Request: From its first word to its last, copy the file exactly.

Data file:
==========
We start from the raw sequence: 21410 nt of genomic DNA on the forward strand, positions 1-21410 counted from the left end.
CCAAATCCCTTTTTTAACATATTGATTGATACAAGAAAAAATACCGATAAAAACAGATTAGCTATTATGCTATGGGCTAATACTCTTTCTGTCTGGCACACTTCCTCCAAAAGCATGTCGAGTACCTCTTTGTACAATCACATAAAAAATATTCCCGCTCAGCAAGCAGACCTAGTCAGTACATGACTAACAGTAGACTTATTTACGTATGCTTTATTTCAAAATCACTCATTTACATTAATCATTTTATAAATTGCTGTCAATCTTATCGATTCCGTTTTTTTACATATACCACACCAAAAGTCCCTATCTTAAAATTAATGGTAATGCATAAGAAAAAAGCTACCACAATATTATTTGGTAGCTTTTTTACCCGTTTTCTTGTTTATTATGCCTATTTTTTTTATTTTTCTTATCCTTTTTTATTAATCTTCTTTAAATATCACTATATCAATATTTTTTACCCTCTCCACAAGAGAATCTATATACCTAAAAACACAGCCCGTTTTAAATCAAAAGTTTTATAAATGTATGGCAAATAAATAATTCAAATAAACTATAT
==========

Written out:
We start from the raw sequence: 21410 nt of genomic DNA on the forward strand, positions 1-21410 counted from the left end.
CCAAATCCCTTTTTTAACATATTGATTGATACAAGAAAAAATACCGATAAAAACAGATTAGCTATTATGCTATGGGCTAATACTCTTTCTGTCTGGCACACTTCCTCCAAAAGCATGTCGAGTACCTCTTTGTACAATCACATAAAAAATATTCCCGCTCAGCAAGCAGACCTAGTCAGTACATGACTAACAGTAGACTTATTTACGTATGCTTTATTTCAAAATCACTCATTTACATTAATCATTTTATAAATTGCTGTCAATCTTATCGATTCCGTTTTTTTACATATACCACACCAAAAGTCCCTATCTTAAAATTAATGGTAATGCATAAGAAAAAAGCTACCACAATATTATTTGGTAGCTTTTTTACCCGTTTTCTTGTTTATTATGCCTATTTTTTTTATTTTTCTTATCCTTTTTTATTAATCTTCTTTAAATATCACTATATCAATATTTTTTACCCTCTCCACAAGAGAATCTATATACCTAAAAACACAGCCCGTTTTAAATCAAAAGTTTTATAAATGTATGGCAAATAAATAATTCAAATAAACTATAT